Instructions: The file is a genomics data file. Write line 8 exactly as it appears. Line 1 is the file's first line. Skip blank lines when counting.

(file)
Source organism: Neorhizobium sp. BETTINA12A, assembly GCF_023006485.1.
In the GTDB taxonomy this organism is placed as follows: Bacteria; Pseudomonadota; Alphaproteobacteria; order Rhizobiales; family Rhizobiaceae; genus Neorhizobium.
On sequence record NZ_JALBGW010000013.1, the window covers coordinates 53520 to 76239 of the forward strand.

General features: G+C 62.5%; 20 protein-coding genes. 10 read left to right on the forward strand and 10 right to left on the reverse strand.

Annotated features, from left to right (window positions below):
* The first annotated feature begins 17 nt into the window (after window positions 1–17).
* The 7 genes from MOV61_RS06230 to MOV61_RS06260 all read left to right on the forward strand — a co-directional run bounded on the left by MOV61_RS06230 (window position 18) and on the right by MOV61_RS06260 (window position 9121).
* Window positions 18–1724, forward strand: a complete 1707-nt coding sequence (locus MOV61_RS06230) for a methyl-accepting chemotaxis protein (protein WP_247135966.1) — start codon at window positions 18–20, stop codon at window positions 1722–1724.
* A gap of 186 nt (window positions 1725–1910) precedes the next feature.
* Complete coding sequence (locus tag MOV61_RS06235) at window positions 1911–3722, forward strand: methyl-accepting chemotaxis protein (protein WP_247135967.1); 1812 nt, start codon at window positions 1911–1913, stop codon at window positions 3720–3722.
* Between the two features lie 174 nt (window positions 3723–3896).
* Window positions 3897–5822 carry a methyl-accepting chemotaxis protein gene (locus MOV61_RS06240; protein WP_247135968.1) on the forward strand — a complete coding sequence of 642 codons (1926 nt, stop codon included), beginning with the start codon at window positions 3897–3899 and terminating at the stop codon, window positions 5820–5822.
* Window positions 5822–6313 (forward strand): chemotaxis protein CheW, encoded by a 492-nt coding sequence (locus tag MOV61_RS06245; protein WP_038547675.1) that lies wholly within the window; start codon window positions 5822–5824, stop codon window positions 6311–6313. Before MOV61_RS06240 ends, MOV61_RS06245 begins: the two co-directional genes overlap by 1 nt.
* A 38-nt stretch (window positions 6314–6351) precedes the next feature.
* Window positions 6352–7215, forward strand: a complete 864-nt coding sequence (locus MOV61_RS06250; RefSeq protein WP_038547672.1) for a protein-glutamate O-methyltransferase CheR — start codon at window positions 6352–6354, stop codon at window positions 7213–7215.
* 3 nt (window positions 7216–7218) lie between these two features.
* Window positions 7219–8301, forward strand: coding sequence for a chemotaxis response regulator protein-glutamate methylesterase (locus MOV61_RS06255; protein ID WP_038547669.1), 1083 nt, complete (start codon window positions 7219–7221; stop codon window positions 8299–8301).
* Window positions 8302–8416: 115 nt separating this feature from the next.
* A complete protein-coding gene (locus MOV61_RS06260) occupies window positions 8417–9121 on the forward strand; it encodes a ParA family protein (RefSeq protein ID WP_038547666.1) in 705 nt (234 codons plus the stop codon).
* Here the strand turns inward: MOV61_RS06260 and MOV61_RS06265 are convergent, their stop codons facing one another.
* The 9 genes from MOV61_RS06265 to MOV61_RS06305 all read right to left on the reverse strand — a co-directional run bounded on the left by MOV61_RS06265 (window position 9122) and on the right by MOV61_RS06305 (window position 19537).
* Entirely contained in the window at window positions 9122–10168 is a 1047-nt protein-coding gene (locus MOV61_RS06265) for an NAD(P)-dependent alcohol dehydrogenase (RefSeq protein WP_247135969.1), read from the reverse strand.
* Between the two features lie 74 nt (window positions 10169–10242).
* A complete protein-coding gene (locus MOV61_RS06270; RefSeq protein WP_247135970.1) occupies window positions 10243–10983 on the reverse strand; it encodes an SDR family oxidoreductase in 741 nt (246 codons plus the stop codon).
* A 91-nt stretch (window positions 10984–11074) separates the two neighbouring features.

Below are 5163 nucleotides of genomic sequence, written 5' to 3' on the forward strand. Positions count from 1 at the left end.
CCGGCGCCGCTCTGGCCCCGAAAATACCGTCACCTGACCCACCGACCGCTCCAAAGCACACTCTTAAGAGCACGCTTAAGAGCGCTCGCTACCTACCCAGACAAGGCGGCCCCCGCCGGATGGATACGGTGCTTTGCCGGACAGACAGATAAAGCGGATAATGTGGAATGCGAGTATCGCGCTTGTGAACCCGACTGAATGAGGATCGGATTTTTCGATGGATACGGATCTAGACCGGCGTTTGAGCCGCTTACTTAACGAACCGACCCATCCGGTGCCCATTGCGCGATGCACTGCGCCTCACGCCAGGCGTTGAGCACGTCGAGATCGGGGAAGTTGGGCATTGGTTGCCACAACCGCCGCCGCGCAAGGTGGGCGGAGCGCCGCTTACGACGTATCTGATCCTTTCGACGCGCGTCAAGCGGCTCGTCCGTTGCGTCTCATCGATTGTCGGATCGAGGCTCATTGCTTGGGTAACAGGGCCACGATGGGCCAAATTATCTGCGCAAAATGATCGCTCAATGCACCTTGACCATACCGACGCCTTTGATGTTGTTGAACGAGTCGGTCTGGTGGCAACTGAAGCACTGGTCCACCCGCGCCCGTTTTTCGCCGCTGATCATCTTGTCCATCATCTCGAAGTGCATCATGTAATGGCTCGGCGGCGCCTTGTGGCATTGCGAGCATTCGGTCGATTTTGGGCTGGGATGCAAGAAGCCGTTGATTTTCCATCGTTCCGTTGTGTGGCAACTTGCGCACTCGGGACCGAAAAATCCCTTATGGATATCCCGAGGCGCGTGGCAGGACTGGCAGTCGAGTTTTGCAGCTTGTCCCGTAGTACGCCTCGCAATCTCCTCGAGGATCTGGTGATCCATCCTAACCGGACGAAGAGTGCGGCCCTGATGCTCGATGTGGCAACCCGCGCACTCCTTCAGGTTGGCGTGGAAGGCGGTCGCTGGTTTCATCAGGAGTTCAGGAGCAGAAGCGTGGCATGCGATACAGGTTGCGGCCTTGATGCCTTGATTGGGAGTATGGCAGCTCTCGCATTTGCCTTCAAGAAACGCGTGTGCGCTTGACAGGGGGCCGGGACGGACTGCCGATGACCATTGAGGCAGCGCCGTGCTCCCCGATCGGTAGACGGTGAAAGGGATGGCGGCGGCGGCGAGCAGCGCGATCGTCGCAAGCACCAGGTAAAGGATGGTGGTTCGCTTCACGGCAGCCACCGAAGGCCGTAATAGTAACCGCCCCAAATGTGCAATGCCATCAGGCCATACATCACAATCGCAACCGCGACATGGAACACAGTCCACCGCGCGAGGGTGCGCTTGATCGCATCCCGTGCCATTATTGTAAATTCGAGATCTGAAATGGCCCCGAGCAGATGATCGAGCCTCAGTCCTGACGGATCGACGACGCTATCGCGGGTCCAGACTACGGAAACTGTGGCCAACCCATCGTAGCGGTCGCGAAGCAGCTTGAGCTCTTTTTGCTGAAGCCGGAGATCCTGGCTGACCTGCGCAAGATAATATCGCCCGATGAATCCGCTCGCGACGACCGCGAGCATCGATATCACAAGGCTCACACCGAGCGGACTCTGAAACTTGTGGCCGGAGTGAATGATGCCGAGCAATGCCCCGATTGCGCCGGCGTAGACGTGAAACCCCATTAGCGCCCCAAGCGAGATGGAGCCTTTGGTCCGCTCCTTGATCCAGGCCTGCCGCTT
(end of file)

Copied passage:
* Window positions 18–1724, forward strand: a complete 1707-nt coding sequence (locus MOV61_RS06230) for a methyl-accepting chemotaxis protein (protein WP_247135966.1) — start codon at window positions 18–20, stop codon at window positions 1722–1724.